Ayurvedic etiology of infertility

 

Women’s fertility depends on nature’s rasa and when these Rasas are depleted, sterility, dryness, loneliness, and isolation are bound to set in. In order to conceive a healthy child, one should be “swastha” or fully healthy oneself. This optimum state of health provides the fertile ground for the embryo to implant and grow.

 

Types of infertility as written in classical texts

 

According to the Sushruta Samhita, Vandhya is a woman who has lost her Artava (menstruation) which means loss of ovulation or sterility. Vagbhata explains that the congenital under-development or deformity of female genital tract is the cause of Vandhyatwa. Bhela stated that Vata is responsible for Vandhya.

 

Causes of sterility

 

Menstrual cycle is an indication of the state of the health of the female and can be affected by many factors, such as excessive physical exercise, diet, life-style, stress, emotional instability. Any of these can create an imbalance of the Ojas, Doshas (Vata, Pitta and Kapha) and Dhatus.

 

 

Anatomical co-relations of causes of infertility by Doshas

 

 

Vata is the most easily disturbed Dosha, depletes Shukra Dhatu, causes functional defects in the egg and difficulties with implantation and is often responsible for infertility. Those with a Vata nature and imbalance are the most likely to have difficulty with conception. Vata imbalance occurs when there is excessive exercise, fear, anxiety or stress due to trauma, excessive fasting as is the case in eating disorders or diet including cold, light and dry substances. However, infertility rarely involves only one Dosha. Those with Pitta nature and a history of Pitta vitiation may experience infertility secondary to past salpingitis resulting in scarring of the fallopian tubes inhibiting the descent of the ovum or ascent of the sperm. Excess heat may also result in the depletion of Shukra Dhatu. Those with Kapha nature experience the strongest and healthiest reproductive system because of the dominant water element in their constitution that supports Shukra Dhatu. Infertility in those with Kapha nature is less common, although Kapha can obstruct the Artavavaha Srota and is provoked by a cold, heavy and oily diet along with a sedentary lifestyle. When Kapha Dosha is predominant, fallopian tubes may thicken; uterine fibroids or cysts may develop, and often involves Pitta and Vata displacements. Scar tissue is due to Pitta pushing Kapha. A case of recurrent miscarriage is often diagnosed as a Pitta condition of excessive movement of the Apana Vayu. Although this condition may be seen as high Pitta, there is still an underlying Vata imbalance. When yoni is affected by various Doshas, various types of female diseases (yoni-roga) result. This disordered genital tract cannot receive the sperm and sterility results.

 

Disorders of physiology of conception

 

According to Ayurveda, just as proper season, good field, enough supply of water and minerals and good seed are essential to produce a good crop, the Rutukala, Kshetra, Ambu and Beeja are essential factors of conception. Imbalance of any of these features leads to infertility.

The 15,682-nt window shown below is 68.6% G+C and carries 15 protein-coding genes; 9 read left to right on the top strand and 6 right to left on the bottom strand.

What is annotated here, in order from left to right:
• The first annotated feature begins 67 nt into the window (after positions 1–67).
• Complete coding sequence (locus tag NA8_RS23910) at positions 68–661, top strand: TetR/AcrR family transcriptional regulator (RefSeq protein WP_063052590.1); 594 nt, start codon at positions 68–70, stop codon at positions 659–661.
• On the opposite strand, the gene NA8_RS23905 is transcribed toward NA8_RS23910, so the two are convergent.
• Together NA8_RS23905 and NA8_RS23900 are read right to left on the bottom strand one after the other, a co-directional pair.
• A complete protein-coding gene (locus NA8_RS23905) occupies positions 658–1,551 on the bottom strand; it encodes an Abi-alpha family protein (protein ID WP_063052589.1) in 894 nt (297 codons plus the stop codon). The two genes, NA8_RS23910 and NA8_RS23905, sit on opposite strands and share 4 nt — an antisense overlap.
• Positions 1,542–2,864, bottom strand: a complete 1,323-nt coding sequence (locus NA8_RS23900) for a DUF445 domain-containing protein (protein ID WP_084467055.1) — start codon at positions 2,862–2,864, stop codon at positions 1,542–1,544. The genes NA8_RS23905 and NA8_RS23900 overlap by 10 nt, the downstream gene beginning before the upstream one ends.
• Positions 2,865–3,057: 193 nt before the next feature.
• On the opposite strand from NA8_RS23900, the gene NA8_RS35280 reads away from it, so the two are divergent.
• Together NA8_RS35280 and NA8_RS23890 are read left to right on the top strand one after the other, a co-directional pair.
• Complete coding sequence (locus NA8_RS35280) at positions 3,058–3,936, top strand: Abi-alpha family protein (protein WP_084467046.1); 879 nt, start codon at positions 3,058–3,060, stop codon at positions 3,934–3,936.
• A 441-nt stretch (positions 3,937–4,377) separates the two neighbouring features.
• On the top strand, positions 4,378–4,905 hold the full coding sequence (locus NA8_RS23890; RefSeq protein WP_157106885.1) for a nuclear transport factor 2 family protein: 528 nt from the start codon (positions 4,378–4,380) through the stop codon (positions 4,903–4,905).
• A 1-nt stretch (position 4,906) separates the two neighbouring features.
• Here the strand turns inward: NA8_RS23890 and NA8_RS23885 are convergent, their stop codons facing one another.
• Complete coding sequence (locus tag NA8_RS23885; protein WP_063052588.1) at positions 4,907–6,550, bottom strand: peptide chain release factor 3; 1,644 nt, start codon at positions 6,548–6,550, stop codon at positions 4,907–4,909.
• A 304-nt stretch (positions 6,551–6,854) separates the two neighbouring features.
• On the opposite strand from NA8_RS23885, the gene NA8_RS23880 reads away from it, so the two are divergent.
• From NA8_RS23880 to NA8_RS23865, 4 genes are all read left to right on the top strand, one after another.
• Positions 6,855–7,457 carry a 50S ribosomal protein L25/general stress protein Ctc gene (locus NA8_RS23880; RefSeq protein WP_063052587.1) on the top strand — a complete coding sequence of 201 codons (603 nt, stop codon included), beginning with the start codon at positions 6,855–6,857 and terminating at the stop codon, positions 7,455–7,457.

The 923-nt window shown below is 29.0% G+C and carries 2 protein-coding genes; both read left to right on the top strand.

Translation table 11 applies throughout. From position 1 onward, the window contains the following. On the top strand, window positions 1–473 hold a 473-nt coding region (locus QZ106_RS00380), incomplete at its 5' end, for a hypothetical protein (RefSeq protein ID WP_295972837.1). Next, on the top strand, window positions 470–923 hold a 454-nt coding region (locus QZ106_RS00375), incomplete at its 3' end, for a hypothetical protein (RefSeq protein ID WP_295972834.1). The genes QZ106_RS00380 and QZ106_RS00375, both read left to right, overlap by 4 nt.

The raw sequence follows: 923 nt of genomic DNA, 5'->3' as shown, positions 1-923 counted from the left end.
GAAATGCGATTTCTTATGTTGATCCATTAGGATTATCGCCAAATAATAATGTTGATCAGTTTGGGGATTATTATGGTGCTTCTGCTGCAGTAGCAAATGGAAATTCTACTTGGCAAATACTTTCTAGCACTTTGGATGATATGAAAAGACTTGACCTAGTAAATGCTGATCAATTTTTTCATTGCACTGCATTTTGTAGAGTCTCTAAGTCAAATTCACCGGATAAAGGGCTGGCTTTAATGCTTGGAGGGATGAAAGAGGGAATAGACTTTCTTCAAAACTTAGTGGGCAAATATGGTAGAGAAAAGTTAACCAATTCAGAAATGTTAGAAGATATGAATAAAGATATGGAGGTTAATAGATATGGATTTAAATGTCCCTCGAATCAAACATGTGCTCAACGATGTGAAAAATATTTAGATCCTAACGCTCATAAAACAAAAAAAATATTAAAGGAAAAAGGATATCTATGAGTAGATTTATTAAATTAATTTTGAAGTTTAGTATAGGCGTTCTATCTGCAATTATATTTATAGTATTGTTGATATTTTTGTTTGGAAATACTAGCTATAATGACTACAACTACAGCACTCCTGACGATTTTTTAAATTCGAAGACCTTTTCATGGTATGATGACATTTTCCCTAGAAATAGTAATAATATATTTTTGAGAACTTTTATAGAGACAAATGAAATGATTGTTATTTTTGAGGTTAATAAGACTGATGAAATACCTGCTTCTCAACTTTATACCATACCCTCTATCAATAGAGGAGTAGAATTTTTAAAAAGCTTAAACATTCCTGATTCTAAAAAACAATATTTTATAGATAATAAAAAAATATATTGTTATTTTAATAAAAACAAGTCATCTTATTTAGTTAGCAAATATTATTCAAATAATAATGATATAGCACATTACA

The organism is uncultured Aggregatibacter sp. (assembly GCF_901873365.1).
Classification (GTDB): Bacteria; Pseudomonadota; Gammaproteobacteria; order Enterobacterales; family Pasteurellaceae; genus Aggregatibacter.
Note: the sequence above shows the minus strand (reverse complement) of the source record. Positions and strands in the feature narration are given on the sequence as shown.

Factors affecting fertility in woman

 

For example, Rutukala is a period of Kapha-Pitta predominance and when affected by Vata or Pitta causes subfertility. Disorders of Ambu can cause issues in amniotic fluid and nutritional insufficiency after conception. Disorders of Beeja can also cause subfertility. Disorders in Kshetra can cause margavarodha (obstruction in fallopian tubes), Vyapanna yoni or Garbhasaya (uterine, cervical or vaginal pathology causing hostility to spermatozoa). Inability to conceive can also be due to too much Ama (toxin created when undigested food forms in the stomach) in the system. Ama can circulate throughout the body, building up in the bodily tissues. Ama can cause abnormalities in the function of the bodily tissues and form due to unbalanced Agni, eating disorders, emotional, physical or mental abuse. Ama can form from an imbalance with any of the three Doshas. Undiagnosed celiac syndrome has also been identified as a cause of infertility, because lack of proper absorption and assimilation ultimately leads to impaired nutrition of Artava Dhatu. Smoking is a form of prajnaparadh that can significantly impair fertility, as is excess caffeine consumption, which can exacerbate the impact of other causes of infertility. Previous cancer treatment can be a cause of infertility since radiation and chemotherapy can damage the Artava Dhatu, killing oocytes and leading to premature ovarian failure and infertility.

Postponement of pregnancy until after the age of thirty five is increasingly common in contemporary society, and is accompanied by increased risk of infertility.

 

Hormonal and emotional imbalances can also be a cause of infertility. According to Charka, abnormalities of yoni, psychology, Shukra, Artava, diet and mode of life, coitus at improper time and loss of bala (strength) cause delay in achieving conception in an otherwise fertile woman. A balanced and happy mind is a major part of the Ayurvedic definition of health. [80] A person’s reproductive organs could seem to be functioning properly, but if the person is unhappy or unsound of mind, the body may reject pregnancy. According to Ayurveda, body and mind must both be treated with equal importance.

 

 

Karma can also be an important factor in a person’s ability to conceive. According to the Charaka Samhita, “Abnormalities of atman and sattwa or influence of misdeeds done by the couple in their previous life can cause infertility. Therefore, some practitioners recommend their patient get a Jyotish reading to find out the appropriate time for begetting children or of their chart are interpreted to say it may not be right for them in this lifetime.” Conception occurs only when an individual soul is ready for rebirth, i.e. to undergo the fruits of actions of his past lives.